Summer and Heat Strokes for dogs

Summer has arrived and it has made its presence felt from as early as January. As humans, summers sap the energy out of us and similarly it affects our furry friends as well. Heat storks, dehydration, ticks, lack of appetite, dullness and lethargy are some signs you must have started noticing in your pets. While taking care of our pets, we need to take consider the effects of increased day length and rising temperatures. Heat Strokes is one such major problem-

Heat Strokes
It is very important to regulate our dog’s body temperature. A dogs normal body temperature is between 101°F and 102°F . They regulate their body temperature by panting and they sweat through their paws. Since our four-legged friends can’t sweat they are much less efficient than we are at cooling down. In extreme heat situations, a dog’s body cannot expel heat fast enough and causes a rise in body temperature. In such a state, if immediate steps to cool down the dog are not taken, it starts affecting the dog’s brain, heart, liver and the intestinal tracts and the damage can be at an alarming level resulting in fatality.


* Rapid, frantic panting

* Sudden Collapse– Unconsciousness

* Inability to get up

* Widening of eyes

* Staggering

* Vomitting

* Bright red tongue with a slight purple/black tinge

How to deal with a Heat Stroke

Heat Stroke is an emergency situation and requires immediate vet attention. It is necessary to cool down the dog by trying to lower his body temperature. This is what you can do as immediate steps:
1. Immerse the dog in cool (not ice cold) water or place in front of a fan or AC environment

2. Place cold wet towels on his tummy, forehead, inner thighs & groin area

3. Keep wetting his tongue

4. Use ice packs on his forehead and give him ice cubes to lick on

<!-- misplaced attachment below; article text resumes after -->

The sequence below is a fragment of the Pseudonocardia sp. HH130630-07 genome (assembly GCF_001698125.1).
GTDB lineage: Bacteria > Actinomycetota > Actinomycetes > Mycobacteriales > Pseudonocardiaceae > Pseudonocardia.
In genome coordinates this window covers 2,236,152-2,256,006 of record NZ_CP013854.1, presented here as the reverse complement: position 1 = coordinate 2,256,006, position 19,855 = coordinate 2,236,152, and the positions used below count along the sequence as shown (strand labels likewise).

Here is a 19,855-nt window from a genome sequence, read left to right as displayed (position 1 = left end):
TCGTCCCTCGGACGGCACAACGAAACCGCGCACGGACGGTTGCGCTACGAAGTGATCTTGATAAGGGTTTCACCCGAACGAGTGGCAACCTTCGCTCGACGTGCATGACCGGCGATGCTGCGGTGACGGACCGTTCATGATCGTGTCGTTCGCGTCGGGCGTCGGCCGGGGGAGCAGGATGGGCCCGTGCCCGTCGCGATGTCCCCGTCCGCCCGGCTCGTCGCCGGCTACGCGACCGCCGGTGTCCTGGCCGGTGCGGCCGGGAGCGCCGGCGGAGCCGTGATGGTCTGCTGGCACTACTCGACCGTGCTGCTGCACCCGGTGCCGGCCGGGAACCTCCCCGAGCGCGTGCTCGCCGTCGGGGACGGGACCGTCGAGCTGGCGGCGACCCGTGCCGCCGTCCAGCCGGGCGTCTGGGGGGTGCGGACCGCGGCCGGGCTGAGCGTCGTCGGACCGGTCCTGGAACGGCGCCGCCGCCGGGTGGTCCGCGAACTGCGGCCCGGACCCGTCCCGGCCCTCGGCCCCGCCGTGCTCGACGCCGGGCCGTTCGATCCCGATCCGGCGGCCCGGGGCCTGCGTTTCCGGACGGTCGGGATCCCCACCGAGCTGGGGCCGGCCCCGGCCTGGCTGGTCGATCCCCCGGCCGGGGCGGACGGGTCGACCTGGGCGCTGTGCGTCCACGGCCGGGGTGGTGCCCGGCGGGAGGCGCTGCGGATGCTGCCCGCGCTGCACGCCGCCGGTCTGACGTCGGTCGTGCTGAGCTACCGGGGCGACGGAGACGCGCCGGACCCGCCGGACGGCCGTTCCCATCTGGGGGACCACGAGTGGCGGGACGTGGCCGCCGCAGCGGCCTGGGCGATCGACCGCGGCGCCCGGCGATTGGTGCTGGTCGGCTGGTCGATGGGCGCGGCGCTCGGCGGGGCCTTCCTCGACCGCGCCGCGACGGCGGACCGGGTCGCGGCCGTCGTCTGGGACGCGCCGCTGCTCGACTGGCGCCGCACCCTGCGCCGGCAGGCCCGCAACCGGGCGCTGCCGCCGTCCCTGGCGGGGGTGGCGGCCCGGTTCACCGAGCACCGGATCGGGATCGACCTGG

If you notice slightly regularized breathing, stop the cooling process as the sudden drop in body temperature may have adverse effects. Rush the dog to the vet to do a thorough checkup as heat strokes can develop delayed complications, including fatality, if not properly monitored or cared for.

How to prevent a heat stroke

* Never leave your dog in the car with all windows rolled up (even if it means for 2 minutes and you have the AC on full blast). Leave the windows rolled down so that the wind can blow in, but make sure your car is not parked right under the sun. Also, while travelling with your dog in the car, even with the AC on, leave the window a little open for the fresh air to come in.

* Restrict play time and exercise activity to early mornings or late evenings. Do not play with your dog in the sun.

* If your dog stays outside most of the times, make sure he has ample shady place to sit in. Please bear in mind, that shade will move with the time of the day. Water should be made available to him preferable in 2-3 places which he is used to. If you chain them outside, make sure water bowl is close so that even if he entangles himself with the leash, he can still reach the water.

* Keep water in containers which your pet cannot upturn. If you have a Lab, chances that the water bowl is upturned the minute you keep it in front of him is very high. Add a few ice cubes to the water for the water to remain cooler for a longer duration.
* After bath times, do not tie him up in the sun so that he dries faster.
* Long haired dogs need a trim in the summer months. Do not shear off entirely, leave about an inch of hair length for insulation as their skin is not used to direct sun exposure.